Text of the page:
literary
Every single question in media turns into whataboutery nowadays: Sandeep Bhushan
Trans World Features | @twfindia | 28 Aug 2019
Every single question in media turns into whataboutery nowadays: Sandeep Bhushan
Journalist Sandeep Bhushan, author of The Indian Newsroom, was the guest at An Author's Afternoon presented by Shree Cement Ltd and organised by the Prabha Khaitan Foundation in association with Taj Bengal Kolkata this month. As he was interacting with media personality Ratnottama Sengupta, Bhushan spoke about the changing styles of Indian media over the years and why he quit his job in 2012. IBNS correspondent Souvik Ghosh brings excerpts

What made you write this book?

 

When I was working for India Today, I realised that my passion was for reporting. I like to be out in the field, talking to people, visualising stories, thinking about what can be done. In television reporting, a reporter goes out with a microphone and sees the world changing around them. The great thing about reporting is that one is telling the story which is the good old mandate for journalism for the last several centuries. I realised that kind of journalism was not happening since the time around 2008-2009. Things were going against my basic spirit though I don't consider myself as a great journalist. I resigned in 2012 and then I came out and started to write the book. But the world around me had changed by then, particularly in terms of technology. I realised that I was not the one who would love to sit in a newsroom or be an anchor and shout and scream which has become a fashion in journalism of late. I wanted to do a good research piece. My M.Phil in History has also helped me in writing the book.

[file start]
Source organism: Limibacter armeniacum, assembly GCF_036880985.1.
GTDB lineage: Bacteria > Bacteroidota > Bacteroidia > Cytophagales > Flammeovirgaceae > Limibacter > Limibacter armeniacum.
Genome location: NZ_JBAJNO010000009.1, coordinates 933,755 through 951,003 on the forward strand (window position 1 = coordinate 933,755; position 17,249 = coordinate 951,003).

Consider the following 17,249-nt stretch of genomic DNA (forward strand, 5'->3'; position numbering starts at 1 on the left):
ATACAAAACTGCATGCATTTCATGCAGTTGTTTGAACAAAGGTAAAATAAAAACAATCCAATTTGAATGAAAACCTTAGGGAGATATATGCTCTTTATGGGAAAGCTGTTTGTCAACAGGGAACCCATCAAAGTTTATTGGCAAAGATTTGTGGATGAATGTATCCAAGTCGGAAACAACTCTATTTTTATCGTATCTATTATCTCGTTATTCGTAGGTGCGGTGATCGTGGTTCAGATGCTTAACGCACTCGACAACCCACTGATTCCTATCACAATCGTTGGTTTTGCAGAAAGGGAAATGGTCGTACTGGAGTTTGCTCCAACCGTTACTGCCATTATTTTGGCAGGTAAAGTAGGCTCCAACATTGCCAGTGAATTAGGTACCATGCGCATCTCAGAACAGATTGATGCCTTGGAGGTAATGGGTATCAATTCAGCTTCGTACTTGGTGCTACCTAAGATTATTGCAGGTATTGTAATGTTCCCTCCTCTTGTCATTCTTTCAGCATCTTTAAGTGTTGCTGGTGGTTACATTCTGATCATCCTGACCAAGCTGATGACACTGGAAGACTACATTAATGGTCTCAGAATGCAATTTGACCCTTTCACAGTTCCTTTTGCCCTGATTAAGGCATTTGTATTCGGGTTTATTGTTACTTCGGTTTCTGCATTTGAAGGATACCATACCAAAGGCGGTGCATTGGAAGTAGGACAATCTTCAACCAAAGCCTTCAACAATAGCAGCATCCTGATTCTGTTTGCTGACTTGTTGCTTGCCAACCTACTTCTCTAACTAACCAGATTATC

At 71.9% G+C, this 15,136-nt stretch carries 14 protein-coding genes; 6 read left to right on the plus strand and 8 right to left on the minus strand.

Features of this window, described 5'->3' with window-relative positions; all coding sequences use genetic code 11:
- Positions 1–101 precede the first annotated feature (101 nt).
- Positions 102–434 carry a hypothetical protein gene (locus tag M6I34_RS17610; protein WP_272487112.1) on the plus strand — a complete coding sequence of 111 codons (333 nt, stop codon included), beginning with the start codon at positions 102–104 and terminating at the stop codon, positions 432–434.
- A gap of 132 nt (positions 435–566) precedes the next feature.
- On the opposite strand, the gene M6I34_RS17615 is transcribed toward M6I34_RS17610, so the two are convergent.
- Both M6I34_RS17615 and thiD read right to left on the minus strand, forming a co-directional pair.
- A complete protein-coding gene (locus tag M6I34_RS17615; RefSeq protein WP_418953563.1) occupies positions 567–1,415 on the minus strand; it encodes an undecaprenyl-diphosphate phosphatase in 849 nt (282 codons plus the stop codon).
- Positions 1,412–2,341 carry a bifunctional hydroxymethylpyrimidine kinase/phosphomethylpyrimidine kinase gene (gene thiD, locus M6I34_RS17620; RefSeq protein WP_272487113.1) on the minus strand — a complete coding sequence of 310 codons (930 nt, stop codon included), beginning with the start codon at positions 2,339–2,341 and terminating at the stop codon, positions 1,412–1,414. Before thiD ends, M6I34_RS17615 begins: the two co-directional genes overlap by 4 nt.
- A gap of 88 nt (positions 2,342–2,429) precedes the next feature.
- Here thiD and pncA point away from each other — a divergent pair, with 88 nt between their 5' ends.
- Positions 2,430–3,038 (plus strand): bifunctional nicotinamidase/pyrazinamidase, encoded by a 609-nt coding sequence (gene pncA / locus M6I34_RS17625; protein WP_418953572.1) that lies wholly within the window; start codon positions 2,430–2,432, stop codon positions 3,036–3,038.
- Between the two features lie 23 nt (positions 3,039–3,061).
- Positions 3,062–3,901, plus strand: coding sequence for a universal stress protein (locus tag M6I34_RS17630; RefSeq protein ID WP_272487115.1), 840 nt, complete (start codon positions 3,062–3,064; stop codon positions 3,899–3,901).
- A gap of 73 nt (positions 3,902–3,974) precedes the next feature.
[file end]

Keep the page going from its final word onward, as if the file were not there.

What do you think has led to the stardom of journalists? Is it satellite television?

 

It all depends. In my own understanding, the whole star system has its genesis in NDTV where I worked for close to a decade. The star system was first started there. The stars in a sense reflect the comfort point in television. They are the ones who get the company advertisements and also access. Access is extremely important for television channels which go on breaking news or exclusives that mostly have no meaning. That access is only possible if there is a star. So the star is going to stay and NDTV had created the template.

 

 

There is a proneness of several anchors who want themselves to be focussed all the time. Is it a generational change?

 

A few things have occurred. The viewership has changed. Nowadays one can find a reporter speaking in Hindi on English language news channels. The English language channels are becoming bilingual. With the Arnab Goswami type of reporting, studio performance has become foremost. Now the neo-middle class, which has been referred to by our Prime Minister, has come in the market. It is the neo-middle class people to whom FMCG companies want to sell their products and also the media houses want to reach out to them. They are important players and they decide what content goes out.

 

Do you think satellite channels and cameras have sensitised or disensitised us to terrorism and war?